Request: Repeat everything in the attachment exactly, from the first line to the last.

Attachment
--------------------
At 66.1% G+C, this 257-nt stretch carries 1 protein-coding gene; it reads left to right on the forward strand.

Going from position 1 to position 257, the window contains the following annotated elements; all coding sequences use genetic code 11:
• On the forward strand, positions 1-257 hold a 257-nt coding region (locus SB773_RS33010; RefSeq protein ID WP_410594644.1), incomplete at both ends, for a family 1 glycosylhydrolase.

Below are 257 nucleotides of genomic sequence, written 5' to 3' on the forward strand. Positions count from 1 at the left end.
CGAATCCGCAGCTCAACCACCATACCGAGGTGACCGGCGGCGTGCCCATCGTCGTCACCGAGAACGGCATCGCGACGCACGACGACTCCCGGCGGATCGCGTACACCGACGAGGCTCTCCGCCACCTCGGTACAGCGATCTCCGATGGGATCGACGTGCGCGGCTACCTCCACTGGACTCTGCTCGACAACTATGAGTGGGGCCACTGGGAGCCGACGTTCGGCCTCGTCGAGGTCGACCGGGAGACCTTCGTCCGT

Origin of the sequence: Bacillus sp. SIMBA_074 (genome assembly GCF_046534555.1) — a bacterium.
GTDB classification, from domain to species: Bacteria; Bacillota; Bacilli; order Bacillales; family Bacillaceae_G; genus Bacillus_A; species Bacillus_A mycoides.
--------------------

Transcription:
At 66.1% G+C, this 257-nt stretch carries 1 protein-coding gene; it reads left to right on the forward strand.

Going from position 1 to position 257, the window contains the following annotated elements; all coding sequences use genetic code 11:
• On the forward strand, positions 1-257 hold a 257-nt coding region (locus SB773_RS33010; RefSeq protein ID WP_410594644.1), incomplete at both ends, for a family 1 glycosylhydrolase.

Below are 257 nucleotides of genomic sequence, written 5' to 3' on the forward strand. Positions count from 1 at the left end.
CGAATCCGCAGCTCAACCACCATACCGAGGTGACCGGCGGCGTGCCCATCGTCGTCACCGAGAACGGCATCGCGACGCACGACGACTCCCGGCGGATCGCGTACACCGACGAGGCTCTCCGCCACCTCGGTACAGCGATCTCCGATGGGATCGACGTGCGCGGCTACCTCCACTGGACTCTGCTCGACAACTATGAGTGGGGCCACTGGGAGCCGACGTTCGGCCTCGTCGAGGTCGACCGGGAGACCTTCGTCCGT

Origin of the sequence: Bacillus sp. SIMBA_074 (genome assembly GCF_046534555.1) — a bacterium.
GTDB classification, from domain to species: Bacteria; Bacillota; Bacilli; order Bacillales; family Bacillaceae_G; genus Bacillus_A; species Bacillus_A mycoides.